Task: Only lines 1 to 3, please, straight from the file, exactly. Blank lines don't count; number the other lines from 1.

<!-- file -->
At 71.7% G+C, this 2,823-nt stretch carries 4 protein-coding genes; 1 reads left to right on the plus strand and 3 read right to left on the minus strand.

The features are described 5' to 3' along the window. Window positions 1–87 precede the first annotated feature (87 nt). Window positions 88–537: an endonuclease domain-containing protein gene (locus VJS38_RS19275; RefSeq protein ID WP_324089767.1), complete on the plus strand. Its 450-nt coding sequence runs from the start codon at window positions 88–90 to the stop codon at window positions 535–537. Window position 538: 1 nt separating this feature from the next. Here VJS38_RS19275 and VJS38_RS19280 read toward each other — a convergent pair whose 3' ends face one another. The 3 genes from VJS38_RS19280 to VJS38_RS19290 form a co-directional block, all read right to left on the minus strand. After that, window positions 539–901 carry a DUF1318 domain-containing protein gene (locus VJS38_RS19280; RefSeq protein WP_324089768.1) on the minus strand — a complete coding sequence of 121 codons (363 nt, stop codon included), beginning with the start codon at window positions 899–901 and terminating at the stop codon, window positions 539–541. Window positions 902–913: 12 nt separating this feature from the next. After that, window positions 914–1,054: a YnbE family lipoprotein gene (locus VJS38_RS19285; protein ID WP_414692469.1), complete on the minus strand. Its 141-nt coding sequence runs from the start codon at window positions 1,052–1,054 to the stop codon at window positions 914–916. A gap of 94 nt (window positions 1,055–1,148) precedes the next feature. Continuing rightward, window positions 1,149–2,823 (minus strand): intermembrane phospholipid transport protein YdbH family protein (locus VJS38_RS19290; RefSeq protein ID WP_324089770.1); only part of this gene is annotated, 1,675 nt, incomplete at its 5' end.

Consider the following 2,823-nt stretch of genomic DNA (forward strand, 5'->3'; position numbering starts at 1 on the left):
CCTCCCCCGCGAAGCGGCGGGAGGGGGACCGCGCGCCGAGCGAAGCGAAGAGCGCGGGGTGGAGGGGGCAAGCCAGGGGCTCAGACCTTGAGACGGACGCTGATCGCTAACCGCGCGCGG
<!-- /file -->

At 71.7% G+C, this 2,823-nt stretch carries 4 protein-coding genes; 1 reads left to right on the plus strand and 3 read right to left on the minus strand.

The features are described 5' to 3' along the window. Window positions 1–87 precede the first annotated feature (87 nt). Window positions 88–537: an endonuclease domain-containing protein gene (locus VJS38_RS19275; RefSeq protein ID WP_324089767.1), complete on the plus strand. Its 450-nt coding sequence runs from the start codon at window positions 88–90 to the stop codon at window positions 535–537. Window position 538: 1 nt separating this feature from the next. Here VJS38_RS19275 and VJS38_RS19280 read toward each other — a convergent pair whose 3' ends face one another. The 3 genes from VJS38_RS19280 to VJS38_RS19290 form a co-directional block, all read right to left on the minus strand. After that, window positions 539–901 carry a DUF1318 domain-containing protein gene (locus VJS38_RS19280; RefSeq protein WP_324089768.1) on the minus strand — a complete coding sequence of 121 codons (363 nt, stop codon included), beginning with the start codon at window positions 899–901 and terminating at the stop codon, window positions 539–541. Window positions 902–913: 12 nt separating this feature from the next. After that, window positions 914–1,054: a YnbE family lipoprotein gene (locus VJS38_RS19285; protein ID WP_414692469.1), complete on the minus strand. Its 141-nt coding sequence runs from the start codon at window positions 1,052–1,054 to the stop codon at window positions 914–916. A gap of 94 nt (window positions 1,055–1,148) precedes the next feature. Continuing rightward, window positions 1,149–2,823 (minus strand): intermembrane phospholipid transport protein YdbH family protein (locus VJS38_RS19290; RefSeq protein ID WP_324089770.1); only part of this gene is annotated, 1,675 nt, incomplete at its 5' end.

Consider the following 2,823-nt stretch of genomic DNA (forward strand, 5'->3'; position numbering starts at 1 on the left):